Whether you're a seasoned pro or somewhat of a novice in the kitchen, the experience of grocery shopping and cooking abroad can present its own unique challenges. It's a great example of how something seemingly basic (dare we say, boring) can take on new life when you study abroad. While you're translating ingredients, remembering to bring reusable bags, or finding out that food spoils more quickly than you're used to, this previously boring task is suddenly new and interesting (challenge accepted!). We asked our IES Abroad Student Ambassadors for advice on navigating shopping and cooking abroad.
"The stores were smaller, but the stores offered what I needed."
"British food expires quicker than American food, so you should go shopping more frequently and buy less stuff every time. Cooking will save you a lot of money, but you should still go out to eat sometimes to experience new foods. Have some quick things to make, like chicken nuggets, for busy days, and take lunch with you to save money."
Kristen Kolodzik (IES Abroad London, Spring 2018 | Indiana University)
"The stores and set up made me feel like it was just a regular grocery store, just in Spanish."
"If you’re in the position where you will be cooking for yourself rather than a host family cooking for you, I would say it’s pretty easy. This is because they use the US dollar in Ecuador and their prices are pretty good. My only advice would be to be conscious of what foods are good to eat or not towards the beginning of your trip when you might still be adjusting to the altitude."
Talia Adams (IES Abroad Quito, Spring 2018 | University of Redlands)
"One thing that surprised me was how cheap everything was."
"I could get my favorite French cheese (Boursin) in France for €2. In the United States, it's $5.99. My go-to meal to cook was a "Boursin chicken", which was a Boursin and white wine cream sauce with mushrooms. I would make it with a side of rice or mashed potatoes. I made it for my host mom one night and she said it was delicious and asked me for the recipe. It was super simple and easy to make and incorporated French flavors."
Emily Wascura (IES Abroad Paris BIA, Spring 2018 | The University of Vermont)
"I really enjoyed cooking for myself. It helped me grow into my independence."
"It surprised me to see the kind of products that the supermarkets have in Siena, like fresh and locally produced cheese, bread, and milk. Also, you have to pay for plastic bags which motivates people to have reusable fabric bags for shopping. My go-to meals to cook for myself were pasta with broccoli and chicken soup."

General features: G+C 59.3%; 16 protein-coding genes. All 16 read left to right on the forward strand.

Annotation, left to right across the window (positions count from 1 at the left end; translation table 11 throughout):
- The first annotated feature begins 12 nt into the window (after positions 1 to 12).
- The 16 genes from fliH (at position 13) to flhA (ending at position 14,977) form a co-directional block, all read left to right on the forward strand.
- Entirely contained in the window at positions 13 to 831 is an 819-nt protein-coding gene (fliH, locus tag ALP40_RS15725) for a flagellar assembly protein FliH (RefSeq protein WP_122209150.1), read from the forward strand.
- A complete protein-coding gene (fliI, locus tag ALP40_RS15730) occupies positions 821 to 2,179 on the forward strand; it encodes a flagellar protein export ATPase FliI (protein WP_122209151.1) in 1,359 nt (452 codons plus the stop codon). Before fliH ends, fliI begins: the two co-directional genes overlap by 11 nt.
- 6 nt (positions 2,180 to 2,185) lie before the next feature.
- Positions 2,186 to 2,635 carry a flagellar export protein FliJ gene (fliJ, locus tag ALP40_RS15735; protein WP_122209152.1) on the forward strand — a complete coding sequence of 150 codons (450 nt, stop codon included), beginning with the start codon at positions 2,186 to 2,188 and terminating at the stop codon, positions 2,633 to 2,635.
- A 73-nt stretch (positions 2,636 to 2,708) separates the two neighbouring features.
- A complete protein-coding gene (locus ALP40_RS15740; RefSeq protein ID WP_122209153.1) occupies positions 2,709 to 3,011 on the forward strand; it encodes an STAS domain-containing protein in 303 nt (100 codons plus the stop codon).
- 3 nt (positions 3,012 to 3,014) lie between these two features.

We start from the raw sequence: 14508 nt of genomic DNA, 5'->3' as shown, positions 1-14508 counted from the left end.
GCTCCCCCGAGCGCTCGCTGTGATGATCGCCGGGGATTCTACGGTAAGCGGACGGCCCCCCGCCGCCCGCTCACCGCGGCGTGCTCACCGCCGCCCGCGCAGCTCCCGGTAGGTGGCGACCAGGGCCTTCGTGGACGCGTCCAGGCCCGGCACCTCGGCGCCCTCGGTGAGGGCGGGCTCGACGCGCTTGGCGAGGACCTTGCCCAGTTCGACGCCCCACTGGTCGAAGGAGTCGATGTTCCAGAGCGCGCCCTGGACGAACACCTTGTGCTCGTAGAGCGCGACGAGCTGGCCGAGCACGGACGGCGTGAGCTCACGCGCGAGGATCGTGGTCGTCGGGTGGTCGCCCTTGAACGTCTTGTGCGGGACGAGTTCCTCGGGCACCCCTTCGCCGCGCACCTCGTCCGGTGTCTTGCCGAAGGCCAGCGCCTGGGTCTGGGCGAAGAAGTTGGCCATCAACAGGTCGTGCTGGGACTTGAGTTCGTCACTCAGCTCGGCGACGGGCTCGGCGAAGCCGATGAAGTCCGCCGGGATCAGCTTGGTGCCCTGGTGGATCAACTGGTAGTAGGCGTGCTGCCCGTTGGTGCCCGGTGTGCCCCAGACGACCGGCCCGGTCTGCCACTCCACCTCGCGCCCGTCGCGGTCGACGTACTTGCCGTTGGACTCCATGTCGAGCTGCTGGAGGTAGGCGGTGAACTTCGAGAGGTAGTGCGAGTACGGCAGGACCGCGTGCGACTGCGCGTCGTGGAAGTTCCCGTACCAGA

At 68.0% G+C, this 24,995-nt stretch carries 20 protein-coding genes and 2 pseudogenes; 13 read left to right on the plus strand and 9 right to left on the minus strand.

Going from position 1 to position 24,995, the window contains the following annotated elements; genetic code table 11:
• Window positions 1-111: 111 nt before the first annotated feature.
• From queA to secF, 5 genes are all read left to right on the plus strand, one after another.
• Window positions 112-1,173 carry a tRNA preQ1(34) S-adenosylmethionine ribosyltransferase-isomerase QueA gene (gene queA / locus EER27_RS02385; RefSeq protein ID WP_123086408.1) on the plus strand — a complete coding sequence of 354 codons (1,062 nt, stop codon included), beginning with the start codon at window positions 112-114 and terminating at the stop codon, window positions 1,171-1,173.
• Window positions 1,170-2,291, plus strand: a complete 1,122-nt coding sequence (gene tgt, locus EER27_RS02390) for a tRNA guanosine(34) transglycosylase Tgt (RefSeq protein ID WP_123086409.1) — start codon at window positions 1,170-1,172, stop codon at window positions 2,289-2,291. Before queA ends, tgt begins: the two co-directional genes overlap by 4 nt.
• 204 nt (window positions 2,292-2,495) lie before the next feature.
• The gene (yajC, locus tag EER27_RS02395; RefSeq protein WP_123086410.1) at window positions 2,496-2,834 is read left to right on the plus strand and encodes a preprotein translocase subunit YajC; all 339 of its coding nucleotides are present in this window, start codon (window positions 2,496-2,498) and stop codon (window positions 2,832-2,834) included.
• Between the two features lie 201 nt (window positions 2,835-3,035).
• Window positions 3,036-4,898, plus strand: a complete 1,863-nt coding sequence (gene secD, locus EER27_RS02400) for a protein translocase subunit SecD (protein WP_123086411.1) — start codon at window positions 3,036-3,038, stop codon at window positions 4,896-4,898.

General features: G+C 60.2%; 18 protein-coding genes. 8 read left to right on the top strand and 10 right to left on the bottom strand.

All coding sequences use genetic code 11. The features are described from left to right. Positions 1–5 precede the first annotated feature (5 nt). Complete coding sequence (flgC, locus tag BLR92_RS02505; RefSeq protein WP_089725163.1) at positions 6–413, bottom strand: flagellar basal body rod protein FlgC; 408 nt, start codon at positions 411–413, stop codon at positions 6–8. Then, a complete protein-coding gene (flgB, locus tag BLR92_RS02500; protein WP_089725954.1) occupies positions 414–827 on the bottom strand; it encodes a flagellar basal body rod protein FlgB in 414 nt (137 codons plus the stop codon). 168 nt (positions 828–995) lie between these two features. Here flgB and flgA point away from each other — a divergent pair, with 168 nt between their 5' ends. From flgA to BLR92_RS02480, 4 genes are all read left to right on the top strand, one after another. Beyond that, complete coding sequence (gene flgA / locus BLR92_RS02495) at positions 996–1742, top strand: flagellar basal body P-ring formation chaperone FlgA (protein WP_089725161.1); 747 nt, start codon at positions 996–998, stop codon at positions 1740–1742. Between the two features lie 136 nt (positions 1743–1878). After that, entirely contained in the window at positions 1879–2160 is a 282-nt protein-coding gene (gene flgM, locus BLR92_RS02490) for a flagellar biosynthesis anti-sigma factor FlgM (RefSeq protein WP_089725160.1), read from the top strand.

Araceli Gonzalez (IES Abroad Siena, Fall 2018 | University of Rochester)
"Make sure to bring an empty backpack when grocery shopping because they don't provide bags."
"Grocery stores in Vienna don't have any bags available at all! So you either bring your own bag(s), stuff it all in your backpack, or are stuck carrying it the whole way home! Since you also won't have a car, you will be walking home, which means getting less stuff every time and shopping more frequently because you can only carry so much."
Emily Peterson (IES Abroad Vienna, Spring 2018 | University of North Texas)
"I would definitely throw in some Tim Tams on every trip!"
When it comes to cooking and grocery shopping, I didn’t find it much different than back home. When I went shopping, I went with my roommates and friends and we usually bought stuff as a group because we planned on cooking our meals together, which made it a bit easier and we split the cost betwen us. I would definitely throw in some Tim Tams on every trip! They come in lots of different flavors and are incredibly addicting."
Rachel Usen (IES Abroad Sydney, Summer 2018 | Rutgers University)
"I quickly learned to buy a reusable tote to bring with me to get my weekly items."
"Don't be afraid to go around the city to multiple shops. While Lidl has cheap basics, it may be necessary to go into the city centre to Dunnes or Marks & Spencer for more variety and options. The Liberties neighborhood also has a small shop called Norton's which has fresh produce for cheap. Be sure to ask for a student discount!"
Marita Coyle (IES Abroad Dublin, Fall 2018 | Indiana University)